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Written Statement - Higher Education Tuition Fees – Draft Regulations

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Leighton Andrews, Minister for Children, Education and Lifelong Learning

Today draft regulations which will establish the regulatory framework for higher education tuition fees in Wales from academic year 2012/13 have been laid before the Assembly.  The draft Student Fees (Amounts) (Wales) Regulations 2011 and the draft Student Fees (Approved Plans) (Wales) Regulations 2011 are to be made by affirmative resolution. Both sets of draft regulations will be tabled for a plenary debate in March.

In the One Wales programme for government Welsh Ministers made a commitment to do whatever is possible to mitigate the effects on students ordinarily resident in Wales if the Westminster government were to lift the cap on fees.  On 30 November 2010 I announced how Wales would respond to the decision by the UK Government to increase tuition fees in higher education institutions in England. The revised arrangements for higher education funding and statutory student support in Wales are to be put in place for students commencing new courses of study on or after 1st September 2012. 

The Welsh Assembly Government has a responsibility to students ordinarily resident in Wales, wherever they choose to study. From academic year 2012/13 students ordinarily resident in Wales will continue to be eligible for subsidised loans to meet the cost of fees up to the current level. The Welsh Assembly Government will provide a non-means-tested grant for the balance over and above current fee levels.

To ensure that higher education institutions have sufficient time to plan for the new tuition fee and funding arrangements I am committed to establishing the necessary regulatory framework by the time this Assembly is dissolved ahead of the May elections.  My officials have undertaken consultation on the delivery arrangements with key stakeholders and I have taken account of the feedback received in determining the scope of the draft regulations.
The draft Student Fees (Amounts) (Wales) Regulations prescribe the basic and higher amounts which relevant institutions will be able to charge by way of tuition fees for full-time undergraduate courses. “Relevant institutions” are those which receive grants, loans or other payments from the Higher Education Funding Council for Wales (HEFCW).

I indicated initially that the basic and higher fee amounts would be established at £6,000 and £9,000 respectively, in line with the arrangements proposed by the UK Government in respect of English institutions.  Stakeholders’ views on the basic fee amount were sought in the formal consultation exercise and via a stakeholder workshop on the delivery of the new student support and higher education funding package.  The feedback from the consultation exercise has informed my decision to prescribe the basic fee amount as £4,000.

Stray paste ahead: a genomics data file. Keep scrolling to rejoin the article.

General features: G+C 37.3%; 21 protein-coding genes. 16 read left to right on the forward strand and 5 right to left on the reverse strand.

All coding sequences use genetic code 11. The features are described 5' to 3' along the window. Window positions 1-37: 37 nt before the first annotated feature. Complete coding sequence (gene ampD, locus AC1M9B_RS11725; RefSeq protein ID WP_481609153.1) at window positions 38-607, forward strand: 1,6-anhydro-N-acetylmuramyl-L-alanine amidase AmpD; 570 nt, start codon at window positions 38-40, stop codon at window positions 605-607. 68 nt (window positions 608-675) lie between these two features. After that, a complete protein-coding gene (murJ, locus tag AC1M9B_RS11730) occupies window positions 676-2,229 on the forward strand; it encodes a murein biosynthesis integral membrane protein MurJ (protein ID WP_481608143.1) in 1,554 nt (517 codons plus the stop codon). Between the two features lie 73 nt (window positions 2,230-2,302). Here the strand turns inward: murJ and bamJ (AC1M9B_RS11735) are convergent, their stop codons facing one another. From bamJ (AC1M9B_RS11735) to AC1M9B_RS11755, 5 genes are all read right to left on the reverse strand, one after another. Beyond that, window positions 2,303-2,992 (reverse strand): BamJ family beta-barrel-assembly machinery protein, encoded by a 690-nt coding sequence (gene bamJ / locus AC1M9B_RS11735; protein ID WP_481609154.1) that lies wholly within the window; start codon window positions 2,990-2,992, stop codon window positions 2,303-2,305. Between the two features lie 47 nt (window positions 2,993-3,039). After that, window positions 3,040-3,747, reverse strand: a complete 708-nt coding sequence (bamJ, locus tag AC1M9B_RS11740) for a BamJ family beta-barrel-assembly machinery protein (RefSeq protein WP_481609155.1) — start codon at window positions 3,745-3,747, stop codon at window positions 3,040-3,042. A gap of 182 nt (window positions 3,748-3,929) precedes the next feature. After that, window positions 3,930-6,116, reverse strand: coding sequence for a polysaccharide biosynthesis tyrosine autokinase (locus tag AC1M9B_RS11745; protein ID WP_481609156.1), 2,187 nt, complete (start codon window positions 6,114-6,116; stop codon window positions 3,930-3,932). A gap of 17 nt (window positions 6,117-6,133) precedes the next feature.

Central to the Welsh Assembly Government’s policy is the principle that access to higher education should be on the basis of the individual’s potential to benefit, and not on the basis of what they can afford to pay. The decision to set the basic fee level at £4,000 reflects the importance the Welsh Assembly Government places on the contribution which higher education makes to social justice. The requirement for institutions to have an approved plan in place, in order to charge tuition fees above the basic rate, will build on existing voluntary arrangements.  This will help ensure continued action from Welsh institutions to pursue equality of access to, and promotion of, higher education.

The draft Student Fees (Approved) Plans Regulations prescribe the content and duration of fee plans required from relevant institutions which wish to charge tuition fees above the basic amount.  They also set out what is required of HEFCW (as the relevant authority in relation to Wales) when approving and enforcing fee plans.  The draft regulations specify that fee plans must set out the institution's objectives with regard to the promotion of equality of opportunity and the promotion of higher education. In particular the regulations provide for the following:

  • the provisions required to be included in fee plans;
  • the procedure for approval of fee plans, including variations to plans;
  • the duration of fee plans, specified as a maximum of two years;
  • the procedure for the enforcement of fee plans; and
  • provisions for the review of HEFCW's decisions in relation to fee plans.

In practice the new arrangements will mean that from academic year 2012/13 higher education institutions will be able to charge tuition fees from £4,000 up to £9,000 a year, providing they can demonstrate a commitment to widening access and other strategic objectives relevant to the promotion of higher education.  They will do this through fee plans approved by HEFCW.  Guidance on the fee planning process will be issued to HEFCW in due course by my Department.